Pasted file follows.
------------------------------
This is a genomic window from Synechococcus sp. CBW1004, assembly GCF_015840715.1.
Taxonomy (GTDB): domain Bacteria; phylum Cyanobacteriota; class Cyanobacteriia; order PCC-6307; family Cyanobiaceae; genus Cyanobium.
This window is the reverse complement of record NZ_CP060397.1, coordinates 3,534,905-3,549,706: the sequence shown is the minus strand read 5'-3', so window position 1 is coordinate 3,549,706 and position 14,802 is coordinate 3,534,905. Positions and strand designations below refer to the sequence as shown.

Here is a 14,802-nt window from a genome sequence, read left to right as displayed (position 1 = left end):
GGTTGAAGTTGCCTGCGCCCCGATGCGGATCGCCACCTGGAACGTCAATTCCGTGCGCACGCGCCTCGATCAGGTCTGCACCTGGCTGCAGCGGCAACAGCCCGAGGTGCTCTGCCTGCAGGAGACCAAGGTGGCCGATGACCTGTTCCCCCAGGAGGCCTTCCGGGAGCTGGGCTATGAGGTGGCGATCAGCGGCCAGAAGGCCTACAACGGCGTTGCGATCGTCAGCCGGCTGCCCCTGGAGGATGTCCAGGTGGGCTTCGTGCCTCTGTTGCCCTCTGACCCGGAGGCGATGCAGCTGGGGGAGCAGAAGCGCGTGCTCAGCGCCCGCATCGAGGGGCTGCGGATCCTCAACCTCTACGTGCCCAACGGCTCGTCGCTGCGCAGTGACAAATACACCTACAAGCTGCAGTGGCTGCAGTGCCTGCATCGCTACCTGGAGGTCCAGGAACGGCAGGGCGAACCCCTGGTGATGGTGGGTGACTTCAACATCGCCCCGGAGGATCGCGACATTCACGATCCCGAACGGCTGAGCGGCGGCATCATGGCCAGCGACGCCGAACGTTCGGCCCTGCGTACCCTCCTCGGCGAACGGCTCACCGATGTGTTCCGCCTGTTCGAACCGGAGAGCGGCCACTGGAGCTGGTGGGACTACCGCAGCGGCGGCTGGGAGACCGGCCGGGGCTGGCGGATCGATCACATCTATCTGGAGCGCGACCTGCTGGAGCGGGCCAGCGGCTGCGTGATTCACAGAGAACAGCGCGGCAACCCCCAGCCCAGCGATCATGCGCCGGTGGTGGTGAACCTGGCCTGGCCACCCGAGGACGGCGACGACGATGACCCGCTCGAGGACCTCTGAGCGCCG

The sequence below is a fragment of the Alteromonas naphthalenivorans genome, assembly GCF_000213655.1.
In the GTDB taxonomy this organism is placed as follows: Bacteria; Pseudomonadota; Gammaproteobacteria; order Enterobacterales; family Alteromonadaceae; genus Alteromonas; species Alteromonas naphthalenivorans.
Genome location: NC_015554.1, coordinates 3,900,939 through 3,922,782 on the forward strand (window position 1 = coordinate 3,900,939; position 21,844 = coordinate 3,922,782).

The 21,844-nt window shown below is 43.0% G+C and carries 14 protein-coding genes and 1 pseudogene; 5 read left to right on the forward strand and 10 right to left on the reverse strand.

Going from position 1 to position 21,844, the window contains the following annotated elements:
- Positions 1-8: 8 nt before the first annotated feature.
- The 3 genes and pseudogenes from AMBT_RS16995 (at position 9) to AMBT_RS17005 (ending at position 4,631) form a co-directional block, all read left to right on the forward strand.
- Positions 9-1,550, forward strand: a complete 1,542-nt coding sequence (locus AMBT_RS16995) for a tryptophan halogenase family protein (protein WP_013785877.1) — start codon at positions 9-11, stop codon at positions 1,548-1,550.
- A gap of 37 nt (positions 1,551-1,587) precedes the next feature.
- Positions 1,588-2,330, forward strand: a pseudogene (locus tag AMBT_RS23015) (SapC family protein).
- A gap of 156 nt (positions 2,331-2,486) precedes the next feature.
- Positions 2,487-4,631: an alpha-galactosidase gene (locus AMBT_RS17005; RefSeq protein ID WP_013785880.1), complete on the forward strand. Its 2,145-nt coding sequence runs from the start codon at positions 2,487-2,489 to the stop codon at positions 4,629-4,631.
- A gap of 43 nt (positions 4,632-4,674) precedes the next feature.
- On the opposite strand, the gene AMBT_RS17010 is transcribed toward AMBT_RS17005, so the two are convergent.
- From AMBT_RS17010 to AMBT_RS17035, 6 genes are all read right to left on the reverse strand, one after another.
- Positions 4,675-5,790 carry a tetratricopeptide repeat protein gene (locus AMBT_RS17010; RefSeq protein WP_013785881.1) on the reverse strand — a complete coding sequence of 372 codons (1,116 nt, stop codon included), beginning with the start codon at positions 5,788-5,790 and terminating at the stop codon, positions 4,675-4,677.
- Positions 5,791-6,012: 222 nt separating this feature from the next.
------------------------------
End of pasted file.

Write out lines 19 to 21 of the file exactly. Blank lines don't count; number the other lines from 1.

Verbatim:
- On the opposite strand, the gene AMBT_RS17010 is transcribed toward AMBT_RS17005, so the two are convergent.
- From AMBT_RS17010 to AMBT_RS17035, 6 genes are all read right to left on the reverse strand, one after another.
- Positions 4,675-5,790 carry a tetratricopeptide repeat protein gene (locus AMBT_RS17010; RefSeq protein WP_013785881.1) on the reverse strand — a complete coding sequence of 372 codons (1,116 nt, stop codon included), beginning with the start codon at positions 5,788-5,790 and terminating at the stop codon, positions 4,675-4,677.